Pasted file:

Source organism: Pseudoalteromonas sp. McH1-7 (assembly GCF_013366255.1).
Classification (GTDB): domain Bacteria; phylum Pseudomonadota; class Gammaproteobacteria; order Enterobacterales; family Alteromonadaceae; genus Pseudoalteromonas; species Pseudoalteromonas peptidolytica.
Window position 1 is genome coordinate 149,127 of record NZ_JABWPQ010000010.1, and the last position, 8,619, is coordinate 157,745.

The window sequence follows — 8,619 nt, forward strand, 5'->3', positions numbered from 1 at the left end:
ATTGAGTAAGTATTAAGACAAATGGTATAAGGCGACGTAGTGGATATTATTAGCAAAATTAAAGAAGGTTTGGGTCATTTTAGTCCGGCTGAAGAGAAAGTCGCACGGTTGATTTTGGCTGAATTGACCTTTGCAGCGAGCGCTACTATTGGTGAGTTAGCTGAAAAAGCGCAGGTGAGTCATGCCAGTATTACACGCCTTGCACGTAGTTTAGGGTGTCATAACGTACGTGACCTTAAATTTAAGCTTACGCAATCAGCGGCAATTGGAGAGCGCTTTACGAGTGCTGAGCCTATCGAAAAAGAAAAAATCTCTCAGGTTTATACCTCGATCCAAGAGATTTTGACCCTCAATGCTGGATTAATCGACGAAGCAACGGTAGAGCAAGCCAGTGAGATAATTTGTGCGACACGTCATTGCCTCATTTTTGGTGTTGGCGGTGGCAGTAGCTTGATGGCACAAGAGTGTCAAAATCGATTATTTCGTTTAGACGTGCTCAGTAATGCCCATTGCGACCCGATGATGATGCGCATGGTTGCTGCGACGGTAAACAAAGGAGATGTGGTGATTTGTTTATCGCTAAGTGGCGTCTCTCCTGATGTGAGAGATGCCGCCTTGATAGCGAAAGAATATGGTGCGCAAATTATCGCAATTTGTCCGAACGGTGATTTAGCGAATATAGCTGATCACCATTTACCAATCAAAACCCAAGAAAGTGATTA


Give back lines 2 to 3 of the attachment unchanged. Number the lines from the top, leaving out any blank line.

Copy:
Classification (GTDB): domain Bacteria; phylum Pseudomonadota; class Gammaproteobacteria; order Enterobacterales; family Alteromonadaceae; genus Pseudoalteromonas; species Pseudoalteromonas peptidolytica.
Window position 1 is genome coordinate 149,127 of record NZ_JABWPQ010000010.1, and the last position, 8,619, is coordinate 157,745.